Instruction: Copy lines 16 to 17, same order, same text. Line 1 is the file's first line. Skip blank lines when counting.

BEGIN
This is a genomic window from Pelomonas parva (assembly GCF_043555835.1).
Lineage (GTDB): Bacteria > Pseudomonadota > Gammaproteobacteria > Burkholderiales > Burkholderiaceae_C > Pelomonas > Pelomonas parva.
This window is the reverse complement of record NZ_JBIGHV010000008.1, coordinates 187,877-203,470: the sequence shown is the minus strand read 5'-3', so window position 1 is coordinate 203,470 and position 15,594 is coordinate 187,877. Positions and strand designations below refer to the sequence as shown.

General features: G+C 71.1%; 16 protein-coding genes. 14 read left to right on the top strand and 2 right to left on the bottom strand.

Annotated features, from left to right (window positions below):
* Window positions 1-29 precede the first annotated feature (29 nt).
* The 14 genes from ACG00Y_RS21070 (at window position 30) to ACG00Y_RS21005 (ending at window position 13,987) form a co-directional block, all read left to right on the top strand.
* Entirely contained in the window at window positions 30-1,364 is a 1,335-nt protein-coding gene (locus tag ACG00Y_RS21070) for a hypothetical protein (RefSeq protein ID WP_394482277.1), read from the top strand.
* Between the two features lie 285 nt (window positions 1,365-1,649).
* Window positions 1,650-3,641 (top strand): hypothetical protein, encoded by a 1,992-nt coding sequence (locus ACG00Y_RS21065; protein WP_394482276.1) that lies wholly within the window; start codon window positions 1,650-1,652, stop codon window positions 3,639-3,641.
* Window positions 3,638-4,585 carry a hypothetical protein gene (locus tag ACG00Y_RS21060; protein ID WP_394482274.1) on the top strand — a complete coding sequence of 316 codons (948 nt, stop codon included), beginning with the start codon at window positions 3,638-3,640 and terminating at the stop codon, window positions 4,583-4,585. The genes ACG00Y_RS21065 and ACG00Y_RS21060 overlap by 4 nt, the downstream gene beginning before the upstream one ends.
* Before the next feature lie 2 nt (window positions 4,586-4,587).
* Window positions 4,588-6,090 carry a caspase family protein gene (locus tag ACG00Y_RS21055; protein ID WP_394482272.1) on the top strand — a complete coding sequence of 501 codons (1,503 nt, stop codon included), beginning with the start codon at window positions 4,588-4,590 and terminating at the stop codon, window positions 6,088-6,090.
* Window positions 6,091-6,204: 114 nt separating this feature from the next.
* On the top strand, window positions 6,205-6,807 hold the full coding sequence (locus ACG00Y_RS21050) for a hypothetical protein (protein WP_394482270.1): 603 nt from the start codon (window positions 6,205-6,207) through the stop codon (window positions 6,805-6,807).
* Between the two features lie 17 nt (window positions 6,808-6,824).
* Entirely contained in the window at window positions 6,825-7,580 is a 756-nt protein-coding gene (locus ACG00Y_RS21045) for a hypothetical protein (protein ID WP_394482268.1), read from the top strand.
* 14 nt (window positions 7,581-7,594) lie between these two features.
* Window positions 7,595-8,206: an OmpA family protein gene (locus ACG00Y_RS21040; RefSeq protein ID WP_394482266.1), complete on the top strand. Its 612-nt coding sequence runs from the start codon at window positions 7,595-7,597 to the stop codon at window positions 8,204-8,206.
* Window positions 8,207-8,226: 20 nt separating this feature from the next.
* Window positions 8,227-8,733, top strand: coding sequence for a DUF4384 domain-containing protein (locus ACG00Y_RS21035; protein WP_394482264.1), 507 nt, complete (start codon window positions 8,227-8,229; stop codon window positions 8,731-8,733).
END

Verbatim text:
* Between the two features lie 17 nt (window positions 6,808-6,824).
* Entirely contained in the window at window positions 6,825-7,580 is a 756-nt protein-coding gene (locus ACG00Y_RS21045) for a hypothetical protein (protein ID WP_394482268.1), read from the top strand.